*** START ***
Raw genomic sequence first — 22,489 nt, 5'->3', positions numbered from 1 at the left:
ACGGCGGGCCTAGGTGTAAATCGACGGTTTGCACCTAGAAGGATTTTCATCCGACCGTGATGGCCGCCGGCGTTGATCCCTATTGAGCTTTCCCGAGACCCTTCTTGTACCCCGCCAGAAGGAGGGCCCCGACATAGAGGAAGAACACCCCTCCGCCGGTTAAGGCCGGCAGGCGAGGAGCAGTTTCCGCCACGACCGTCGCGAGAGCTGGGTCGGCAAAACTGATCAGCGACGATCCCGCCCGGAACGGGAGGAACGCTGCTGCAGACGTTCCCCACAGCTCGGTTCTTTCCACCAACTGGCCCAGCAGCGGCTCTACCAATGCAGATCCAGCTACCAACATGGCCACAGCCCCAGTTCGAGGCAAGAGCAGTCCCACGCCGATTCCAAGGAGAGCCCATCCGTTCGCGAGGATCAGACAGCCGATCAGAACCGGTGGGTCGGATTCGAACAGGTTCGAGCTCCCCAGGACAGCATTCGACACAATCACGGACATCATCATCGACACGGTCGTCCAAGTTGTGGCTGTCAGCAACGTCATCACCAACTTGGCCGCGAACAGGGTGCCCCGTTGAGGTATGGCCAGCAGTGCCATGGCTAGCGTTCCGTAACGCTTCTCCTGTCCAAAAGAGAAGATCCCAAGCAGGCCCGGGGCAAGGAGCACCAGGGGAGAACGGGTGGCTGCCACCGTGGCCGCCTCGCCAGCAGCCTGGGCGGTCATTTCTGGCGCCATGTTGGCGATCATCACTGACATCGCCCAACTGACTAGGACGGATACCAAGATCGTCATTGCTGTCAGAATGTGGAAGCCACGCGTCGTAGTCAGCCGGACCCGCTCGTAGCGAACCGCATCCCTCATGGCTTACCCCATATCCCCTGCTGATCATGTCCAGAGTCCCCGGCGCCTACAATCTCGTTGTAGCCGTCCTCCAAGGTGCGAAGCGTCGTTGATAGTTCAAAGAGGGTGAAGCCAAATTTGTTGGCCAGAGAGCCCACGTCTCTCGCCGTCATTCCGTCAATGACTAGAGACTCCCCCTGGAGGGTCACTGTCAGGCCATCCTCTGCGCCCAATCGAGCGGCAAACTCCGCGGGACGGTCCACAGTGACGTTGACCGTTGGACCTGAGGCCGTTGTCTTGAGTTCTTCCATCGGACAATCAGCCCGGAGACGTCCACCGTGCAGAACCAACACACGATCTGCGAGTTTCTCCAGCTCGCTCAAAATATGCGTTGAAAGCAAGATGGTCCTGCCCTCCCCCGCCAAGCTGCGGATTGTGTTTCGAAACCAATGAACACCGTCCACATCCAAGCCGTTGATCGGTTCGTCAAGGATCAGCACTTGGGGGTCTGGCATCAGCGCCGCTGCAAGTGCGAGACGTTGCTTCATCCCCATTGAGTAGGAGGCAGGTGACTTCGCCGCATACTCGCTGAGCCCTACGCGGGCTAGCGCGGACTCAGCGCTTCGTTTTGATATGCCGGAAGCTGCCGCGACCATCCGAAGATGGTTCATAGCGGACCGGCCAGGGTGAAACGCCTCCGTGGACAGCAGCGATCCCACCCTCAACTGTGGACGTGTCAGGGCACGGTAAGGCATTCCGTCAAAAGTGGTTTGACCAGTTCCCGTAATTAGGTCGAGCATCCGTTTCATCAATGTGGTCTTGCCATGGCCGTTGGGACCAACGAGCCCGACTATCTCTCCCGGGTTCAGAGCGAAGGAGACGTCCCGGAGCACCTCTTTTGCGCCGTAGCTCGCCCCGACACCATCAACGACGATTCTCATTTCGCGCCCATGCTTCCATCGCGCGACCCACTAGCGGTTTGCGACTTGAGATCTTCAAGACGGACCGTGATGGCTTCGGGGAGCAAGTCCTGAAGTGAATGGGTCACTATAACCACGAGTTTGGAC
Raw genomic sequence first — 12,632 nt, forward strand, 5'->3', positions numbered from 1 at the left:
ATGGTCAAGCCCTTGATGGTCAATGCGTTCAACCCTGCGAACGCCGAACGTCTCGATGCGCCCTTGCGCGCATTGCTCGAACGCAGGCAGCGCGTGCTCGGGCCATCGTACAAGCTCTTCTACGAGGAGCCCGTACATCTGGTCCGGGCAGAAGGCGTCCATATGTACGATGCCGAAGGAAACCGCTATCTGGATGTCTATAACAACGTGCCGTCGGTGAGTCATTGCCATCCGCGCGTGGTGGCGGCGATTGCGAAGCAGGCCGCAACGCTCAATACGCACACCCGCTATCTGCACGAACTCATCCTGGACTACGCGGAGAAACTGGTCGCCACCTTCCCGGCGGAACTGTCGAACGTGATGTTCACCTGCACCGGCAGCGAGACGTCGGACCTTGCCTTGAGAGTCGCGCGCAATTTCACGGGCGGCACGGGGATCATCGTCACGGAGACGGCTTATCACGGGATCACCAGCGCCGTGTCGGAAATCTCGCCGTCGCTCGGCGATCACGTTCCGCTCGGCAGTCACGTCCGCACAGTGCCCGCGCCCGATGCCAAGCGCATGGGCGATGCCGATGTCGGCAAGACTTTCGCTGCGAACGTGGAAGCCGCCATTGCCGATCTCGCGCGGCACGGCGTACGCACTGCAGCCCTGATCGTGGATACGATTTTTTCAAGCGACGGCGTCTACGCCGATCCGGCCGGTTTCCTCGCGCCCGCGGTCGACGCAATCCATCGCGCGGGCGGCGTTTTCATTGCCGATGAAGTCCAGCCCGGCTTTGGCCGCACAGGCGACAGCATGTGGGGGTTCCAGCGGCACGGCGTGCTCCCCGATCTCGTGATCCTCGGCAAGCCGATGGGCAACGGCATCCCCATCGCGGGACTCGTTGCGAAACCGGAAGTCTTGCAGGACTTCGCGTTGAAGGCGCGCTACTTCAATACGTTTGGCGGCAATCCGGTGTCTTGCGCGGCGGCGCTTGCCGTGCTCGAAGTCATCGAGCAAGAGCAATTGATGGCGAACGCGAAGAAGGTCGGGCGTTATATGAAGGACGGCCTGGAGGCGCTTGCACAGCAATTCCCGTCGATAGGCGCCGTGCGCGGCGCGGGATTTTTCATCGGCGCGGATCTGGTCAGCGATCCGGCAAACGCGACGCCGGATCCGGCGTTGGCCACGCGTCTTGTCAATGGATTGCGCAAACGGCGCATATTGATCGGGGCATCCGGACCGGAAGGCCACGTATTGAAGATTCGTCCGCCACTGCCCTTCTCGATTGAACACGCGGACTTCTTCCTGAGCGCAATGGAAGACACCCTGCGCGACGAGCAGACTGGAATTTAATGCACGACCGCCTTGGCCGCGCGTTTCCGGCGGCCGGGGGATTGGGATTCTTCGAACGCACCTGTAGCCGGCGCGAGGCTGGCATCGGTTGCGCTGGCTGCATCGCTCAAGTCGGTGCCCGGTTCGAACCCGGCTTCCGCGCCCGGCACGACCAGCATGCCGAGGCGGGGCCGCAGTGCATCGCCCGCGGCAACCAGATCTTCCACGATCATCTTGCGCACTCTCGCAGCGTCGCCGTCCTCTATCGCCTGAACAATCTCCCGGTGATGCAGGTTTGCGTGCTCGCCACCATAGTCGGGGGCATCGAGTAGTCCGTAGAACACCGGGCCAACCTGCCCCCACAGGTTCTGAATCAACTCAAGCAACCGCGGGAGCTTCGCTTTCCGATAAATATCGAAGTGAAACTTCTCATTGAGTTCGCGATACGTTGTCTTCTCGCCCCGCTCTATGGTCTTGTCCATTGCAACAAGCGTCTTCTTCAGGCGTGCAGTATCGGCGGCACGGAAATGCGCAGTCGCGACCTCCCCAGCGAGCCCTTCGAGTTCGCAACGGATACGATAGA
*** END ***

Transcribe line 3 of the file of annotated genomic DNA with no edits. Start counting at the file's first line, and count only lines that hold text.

Raw genomic sequence first — 12,632 nt, forward strand, 5'->3', positions numbered from 1 at the left: